Saturday, November 04, 2006

Caplin rule the summer...from under the shadow of my kayak.

As the days become longer and the icy waters begin the long climb up to a reasonable temperature ...something is stirring. With sea birds periodically pitching into the water, and whales blowing off shore and then cruising a beach as if looking for something...well, they are....they know that any day now, the caplin will return.

These tiny 7" fish will school on mass and head into the bays to spawn. They will wait for the tide and the water temperature to be just right. Then they will move...They will spend an evening or two, over a few weeks, riding up onto the beaches and spawn on mass. The waves will be alive with silver flashes of fish as they squirm and wriggle to hold on the beach. They deliver the next generation of food for almost anything larger then they are, in the waters for this part of the world. A wave will come back in and they are gone. When the caplin 'roll in', it is common practice to head for a beach with a small dip net in hand. As for the right water temperature, I've also had fisherman tell me that they believe, if such conditions are right, that the caplin will spawn at the surface of the water if need be. Funny, but for a fish that is so important to this ecosystem, we know very little about it. We know they gather in groups in so many schools, that in would be impossible to count. We know that from early June until mid August, they can come onto bays at various times all along the east coast and around the rest of the island. Usually they only hit a beach once, but some have been known to be revisited weeks later. These schools can range in size from a few cubic meters across, to ten acres. Some years they are early, other years late. Sometimes the fish are large, and other years half the size. Once they leave the bays in the late summer, it is believed they head out for the plankton rich Atlantic waters between here, Greenland and Iceland. But except for the few summer months in our waters, for the rest of the year, we have no real firm idea as to where they actually go, or even if they stay in these large schools.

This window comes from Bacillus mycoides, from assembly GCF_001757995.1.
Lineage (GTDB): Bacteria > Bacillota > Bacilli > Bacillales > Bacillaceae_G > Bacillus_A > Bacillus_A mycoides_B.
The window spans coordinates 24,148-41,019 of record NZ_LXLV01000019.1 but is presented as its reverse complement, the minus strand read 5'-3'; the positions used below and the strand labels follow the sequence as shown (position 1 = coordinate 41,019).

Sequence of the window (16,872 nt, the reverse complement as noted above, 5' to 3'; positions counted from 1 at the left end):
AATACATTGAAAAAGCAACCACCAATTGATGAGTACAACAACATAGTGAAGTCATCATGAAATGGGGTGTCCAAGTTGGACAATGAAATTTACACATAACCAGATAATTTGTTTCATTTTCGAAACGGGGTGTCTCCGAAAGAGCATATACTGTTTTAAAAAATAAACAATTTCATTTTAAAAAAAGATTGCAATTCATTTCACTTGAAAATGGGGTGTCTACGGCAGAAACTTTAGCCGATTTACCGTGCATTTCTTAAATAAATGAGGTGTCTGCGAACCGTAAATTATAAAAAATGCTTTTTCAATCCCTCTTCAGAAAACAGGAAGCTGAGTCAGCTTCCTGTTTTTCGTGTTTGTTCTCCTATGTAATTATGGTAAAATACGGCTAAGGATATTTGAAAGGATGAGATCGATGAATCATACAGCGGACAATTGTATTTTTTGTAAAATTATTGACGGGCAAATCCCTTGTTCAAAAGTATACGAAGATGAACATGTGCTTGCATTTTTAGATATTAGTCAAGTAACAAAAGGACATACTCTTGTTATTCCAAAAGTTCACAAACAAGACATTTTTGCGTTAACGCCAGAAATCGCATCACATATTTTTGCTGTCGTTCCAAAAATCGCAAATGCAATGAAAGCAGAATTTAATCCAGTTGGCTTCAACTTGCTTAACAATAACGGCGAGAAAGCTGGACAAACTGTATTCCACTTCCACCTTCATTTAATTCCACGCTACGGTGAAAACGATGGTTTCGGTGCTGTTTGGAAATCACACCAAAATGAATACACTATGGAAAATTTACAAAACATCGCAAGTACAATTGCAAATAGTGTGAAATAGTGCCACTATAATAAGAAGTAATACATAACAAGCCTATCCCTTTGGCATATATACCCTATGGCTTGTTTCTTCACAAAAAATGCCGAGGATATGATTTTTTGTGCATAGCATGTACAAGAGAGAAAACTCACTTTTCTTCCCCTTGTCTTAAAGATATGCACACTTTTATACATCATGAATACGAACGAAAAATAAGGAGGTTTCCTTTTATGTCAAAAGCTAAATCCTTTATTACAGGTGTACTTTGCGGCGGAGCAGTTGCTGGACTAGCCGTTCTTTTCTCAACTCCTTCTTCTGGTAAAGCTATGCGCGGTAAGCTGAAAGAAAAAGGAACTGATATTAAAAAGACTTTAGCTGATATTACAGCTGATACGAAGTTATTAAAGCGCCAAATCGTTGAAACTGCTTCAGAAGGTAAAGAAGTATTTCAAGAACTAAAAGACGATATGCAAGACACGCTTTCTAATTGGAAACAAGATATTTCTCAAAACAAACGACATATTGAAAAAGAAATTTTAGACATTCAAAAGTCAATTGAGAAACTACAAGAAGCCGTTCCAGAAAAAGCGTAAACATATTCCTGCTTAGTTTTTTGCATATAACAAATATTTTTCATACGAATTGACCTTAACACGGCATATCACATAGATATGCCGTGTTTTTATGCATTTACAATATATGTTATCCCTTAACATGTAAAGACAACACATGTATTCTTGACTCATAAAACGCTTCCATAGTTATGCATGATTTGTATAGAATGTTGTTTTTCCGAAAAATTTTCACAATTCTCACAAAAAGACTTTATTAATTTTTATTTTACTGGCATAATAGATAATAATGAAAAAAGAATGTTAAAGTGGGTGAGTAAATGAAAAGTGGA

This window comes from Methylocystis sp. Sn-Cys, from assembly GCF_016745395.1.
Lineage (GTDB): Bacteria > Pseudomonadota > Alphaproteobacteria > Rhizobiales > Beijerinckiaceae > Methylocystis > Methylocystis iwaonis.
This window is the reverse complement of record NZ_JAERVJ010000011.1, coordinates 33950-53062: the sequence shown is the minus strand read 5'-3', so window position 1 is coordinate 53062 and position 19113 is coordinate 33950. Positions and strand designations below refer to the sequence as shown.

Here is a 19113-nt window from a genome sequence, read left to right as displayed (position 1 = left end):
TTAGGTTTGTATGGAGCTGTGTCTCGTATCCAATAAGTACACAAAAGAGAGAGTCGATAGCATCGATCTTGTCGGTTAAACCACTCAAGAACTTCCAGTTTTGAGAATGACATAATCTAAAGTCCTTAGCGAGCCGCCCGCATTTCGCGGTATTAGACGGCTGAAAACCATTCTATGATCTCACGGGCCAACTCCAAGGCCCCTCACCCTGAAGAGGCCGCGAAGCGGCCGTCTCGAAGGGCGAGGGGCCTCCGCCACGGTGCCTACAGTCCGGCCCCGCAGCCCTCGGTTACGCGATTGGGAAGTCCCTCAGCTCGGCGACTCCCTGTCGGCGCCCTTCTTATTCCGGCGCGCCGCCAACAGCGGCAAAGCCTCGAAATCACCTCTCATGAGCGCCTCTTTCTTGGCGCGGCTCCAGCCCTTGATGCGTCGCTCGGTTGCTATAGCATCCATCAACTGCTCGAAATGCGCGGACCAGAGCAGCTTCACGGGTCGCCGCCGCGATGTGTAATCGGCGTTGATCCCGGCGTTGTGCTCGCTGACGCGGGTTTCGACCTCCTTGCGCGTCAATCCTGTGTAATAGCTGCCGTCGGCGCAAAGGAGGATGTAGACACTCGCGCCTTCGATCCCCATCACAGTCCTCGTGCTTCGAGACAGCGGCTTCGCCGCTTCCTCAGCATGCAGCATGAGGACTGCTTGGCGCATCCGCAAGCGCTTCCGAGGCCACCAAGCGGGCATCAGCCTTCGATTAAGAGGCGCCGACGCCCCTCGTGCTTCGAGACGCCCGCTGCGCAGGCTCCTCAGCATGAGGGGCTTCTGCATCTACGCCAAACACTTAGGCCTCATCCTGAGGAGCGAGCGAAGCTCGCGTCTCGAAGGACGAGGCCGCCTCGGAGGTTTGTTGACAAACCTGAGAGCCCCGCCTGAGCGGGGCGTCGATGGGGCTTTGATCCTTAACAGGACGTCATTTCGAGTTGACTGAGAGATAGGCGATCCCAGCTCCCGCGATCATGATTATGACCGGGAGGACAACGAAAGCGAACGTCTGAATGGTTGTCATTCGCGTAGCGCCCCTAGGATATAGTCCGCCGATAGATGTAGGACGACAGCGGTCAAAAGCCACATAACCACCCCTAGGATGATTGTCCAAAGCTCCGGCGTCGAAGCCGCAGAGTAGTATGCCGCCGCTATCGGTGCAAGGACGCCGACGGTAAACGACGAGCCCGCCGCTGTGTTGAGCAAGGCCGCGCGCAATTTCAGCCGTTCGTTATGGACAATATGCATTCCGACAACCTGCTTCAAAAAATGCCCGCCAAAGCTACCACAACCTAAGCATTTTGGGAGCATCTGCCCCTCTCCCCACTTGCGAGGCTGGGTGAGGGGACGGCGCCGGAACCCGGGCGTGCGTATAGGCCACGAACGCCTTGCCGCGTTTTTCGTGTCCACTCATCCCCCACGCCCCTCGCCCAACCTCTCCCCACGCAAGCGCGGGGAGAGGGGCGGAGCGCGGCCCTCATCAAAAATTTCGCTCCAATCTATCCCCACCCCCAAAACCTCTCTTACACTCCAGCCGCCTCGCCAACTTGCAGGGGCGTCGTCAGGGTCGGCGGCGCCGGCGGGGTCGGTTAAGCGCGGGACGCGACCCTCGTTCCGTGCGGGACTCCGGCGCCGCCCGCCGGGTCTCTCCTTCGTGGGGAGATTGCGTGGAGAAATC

One thing is for sure...that every whale, dolphin, seal, squid, seabird and cod (almost all fish species) travel to this coast line, and hug it's shores, feeding and gorging itself on these small fish for the better part of the summer months. If it was not for this tiny fish, then the whales, the great seabird colonies and an inshore fishery....would never exist like this.


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